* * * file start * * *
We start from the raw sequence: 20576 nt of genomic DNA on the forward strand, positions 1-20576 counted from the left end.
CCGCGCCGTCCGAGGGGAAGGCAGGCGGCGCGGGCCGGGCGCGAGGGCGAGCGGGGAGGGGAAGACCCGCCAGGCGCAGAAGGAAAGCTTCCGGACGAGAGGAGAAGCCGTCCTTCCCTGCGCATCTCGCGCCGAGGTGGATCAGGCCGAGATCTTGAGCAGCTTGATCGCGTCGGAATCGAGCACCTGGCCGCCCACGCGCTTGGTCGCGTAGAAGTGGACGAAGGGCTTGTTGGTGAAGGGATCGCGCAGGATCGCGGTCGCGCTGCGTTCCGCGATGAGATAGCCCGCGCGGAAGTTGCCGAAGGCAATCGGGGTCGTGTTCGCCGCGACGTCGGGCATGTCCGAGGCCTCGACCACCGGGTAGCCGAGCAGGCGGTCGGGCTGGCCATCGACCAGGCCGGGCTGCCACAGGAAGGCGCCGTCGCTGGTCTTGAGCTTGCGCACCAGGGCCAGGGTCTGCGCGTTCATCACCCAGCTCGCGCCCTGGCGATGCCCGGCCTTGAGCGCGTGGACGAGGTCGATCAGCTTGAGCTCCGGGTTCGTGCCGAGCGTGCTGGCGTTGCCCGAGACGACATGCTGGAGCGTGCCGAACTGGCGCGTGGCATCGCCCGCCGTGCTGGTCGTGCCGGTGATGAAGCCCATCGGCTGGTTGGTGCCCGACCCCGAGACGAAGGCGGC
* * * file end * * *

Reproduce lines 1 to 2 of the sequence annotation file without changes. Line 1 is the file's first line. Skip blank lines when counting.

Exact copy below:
We start from the raw sequence: 20576 nt of genomic DNA on the forward strand, positions 1-20576 counted from the left end.
CCGCGCCGTCCGAGGGGAAGGCAGGCGGCGCGGGCCGGGCGCGAGGGCGAGCGGGGAGGGGAAGACCCGCCAGGCGCAGAAGGAAAGCTTCCGGACGAGAGGAGAAGCCGTCCTTCCCTGCGCATCTCGCGCCGAGGTGGATCAGGCCGAGATCTTGAGCAGCTTGATCGCGTCGGAATCGAGCACCTGGCCGCCCACGCGCTTGGTCGCGTAGAAGTGGACGAAGGGCTTGTTGGTGAAGGGATCGCGCAGGATCGCGGTCGCGCTGCGTTCCGCGATGAGATAGCCCGCGCGGAAGTTGCCGAAGGCAATCGGGGTCGTGTTCGCCGCGACGTCGGGCATGTCCGAGGCCTCGACCACCGGGTAGCCGAGCAGGCGGTCGGGCTGGCCATCGACCAGGCCGGGCTGCCACAGGAAGGCGCCGTCGCTGGTCTTGAGCTTGCGCACCAGGGCCAGGGTCTGCGCGTTCATCACCCAGCTCGCGCCCTGGCGATGCCCGGCCTTGAGCGCGTGGACGAGGTCGATCAGCTTGAGCTCCGGGTTCGTGCCGAGCGTGCTGGCGTTGCCCGAGACGACATGCTGGAGCGTGCCGAACTGGCGCGTGGCATCGCCCGCCGTGCTGGTCGTGCCGGTGATGAAGCCCATCGGCTGGTTGGTGCCCGACCCCGAGACGAAGGCGGC